(Recasts, adds analyst comment, details, byline)
By Al Yoon
NEW YORK Feb 17 The federal regulator of
Fannie Mae and Freddie Mac on Wednesday proposed an overhaul of
government rules on how the mortgage funding giants serve
low-income homeowners while limiting their risks.
The Federal Housing Finance Agency wants new goals that
would target borrowers with lower incomes than in the past --
including families with incomes at or below 80 percent of their
area's median, down from 100 percent -- while giving Fannie Mae
and Freddie Mac more flexibility in measuring success.
In a twist from past practices, the proposals would
prohibit Fannie Mae FNM.N and Freddie Mac <FRE.N, the two
biggest sources of U.S. housing finance, from buying home
equity loans and Wall Street's mortgage securities to satisfy
Analysts said the proposals are likely aimed to balance the
companies' support of the housing market while preventing them
from making hazardous expansions to fulfill requirements.
Both companies are still reeling from purchases of some of
the riskiest loans during the housing boom, which have caused
billions of dollars in losses that are now being subsidized by
the U.S. Treasury.
Fannie Mae and Freddie Mac, which were seized by the
government in September 2008 after losses threatened their
ability to stabilize a faltering housing market, agree to
purchase mortgages outright from lenders or to bundle them into
mortgage securities. Those practices relieve banks of the risks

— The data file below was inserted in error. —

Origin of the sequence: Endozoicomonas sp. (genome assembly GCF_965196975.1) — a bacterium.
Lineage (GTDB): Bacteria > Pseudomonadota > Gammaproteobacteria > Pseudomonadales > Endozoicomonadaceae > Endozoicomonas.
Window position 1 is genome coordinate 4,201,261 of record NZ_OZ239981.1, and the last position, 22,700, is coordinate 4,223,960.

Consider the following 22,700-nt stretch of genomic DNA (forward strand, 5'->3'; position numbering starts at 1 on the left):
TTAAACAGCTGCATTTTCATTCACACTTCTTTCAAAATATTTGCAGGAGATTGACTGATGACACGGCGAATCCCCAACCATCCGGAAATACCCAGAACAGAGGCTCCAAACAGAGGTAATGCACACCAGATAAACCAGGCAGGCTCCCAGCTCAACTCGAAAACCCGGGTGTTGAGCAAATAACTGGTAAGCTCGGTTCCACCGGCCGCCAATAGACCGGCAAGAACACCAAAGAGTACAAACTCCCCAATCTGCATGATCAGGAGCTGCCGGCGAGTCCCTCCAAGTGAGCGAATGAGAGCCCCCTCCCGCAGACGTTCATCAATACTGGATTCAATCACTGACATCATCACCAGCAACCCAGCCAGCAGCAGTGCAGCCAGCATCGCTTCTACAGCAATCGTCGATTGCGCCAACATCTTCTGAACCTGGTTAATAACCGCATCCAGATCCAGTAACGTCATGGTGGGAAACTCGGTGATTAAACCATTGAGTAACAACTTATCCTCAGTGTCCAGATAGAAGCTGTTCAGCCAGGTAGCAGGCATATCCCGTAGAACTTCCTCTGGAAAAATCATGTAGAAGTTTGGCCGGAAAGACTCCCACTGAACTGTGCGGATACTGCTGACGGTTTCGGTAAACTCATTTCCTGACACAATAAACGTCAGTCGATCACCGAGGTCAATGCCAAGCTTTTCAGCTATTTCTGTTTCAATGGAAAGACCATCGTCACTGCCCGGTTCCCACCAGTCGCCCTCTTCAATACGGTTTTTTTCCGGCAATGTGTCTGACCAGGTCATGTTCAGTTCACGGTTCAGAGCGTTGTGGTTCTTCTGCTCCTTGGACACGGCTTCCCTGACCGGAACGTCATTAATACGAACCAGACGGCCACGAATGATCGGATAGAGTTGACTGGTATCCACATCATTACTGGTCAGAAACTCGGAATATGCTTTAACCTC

of the mortgages and free up banks' balance sheets to allow
them to make more loans.
The proposed rules "are 'better' in that the GSEs are less
likely to be faced with having to make 'risky' decisions in
order to hit arbitrary goals," Thomas Lawler, founder of Lawler
Economic & Housing Consulting and a former Fannie Mae senior
vice president, said in an e-mail.
Fannie Mae and Freddie Mac had aggressively purchased
so-called "private-label" securities to help fulfill goals as
Wall Street banks took a larger share of the U.S. mortgage
business. Those mortgages contained subprime and other risky
loans whose rising delinquencies are seen as the trigger to the
global financial crisis.
The companies during the housing boom had to stretch to
meet affordable housing goals, which lowered their standards,
James Lockhart, the former head of the FHFA, said this month.
Fannie Mae and Freddie Mac executives were also pushed to be
more aggressive by equity investors, without any checks from
debt holders who felt protected by an implicit government
guarantee, he said.
Since being seized by the government, Fannie and Freddie
have required some $111 billion in Treasury support and have
said they would need more as they administer government
foreclosure prevention efforts.
"FHFA does not intend for the enterprises to undertake
uneconomic or high-risk activities in support of the goals, nor
does it intend for the enterprises' state of conservatorship to
be a justification for withdrawing support from these market
segments," the FHFA said in a statement.
Affordable housing goals were previously set by the U.S.
Department of Housing and Urban Development.
In addition to "benchmark" goals, Fannie Mae and Freddie
Mac may also use a "market-based alternative" measure to meet
their goals, the FHFA said. Instead of being only based on a
set percentage, they allow for deviations resulting in changes
in the market from what was forecast.
(Editing by Leslie Adler)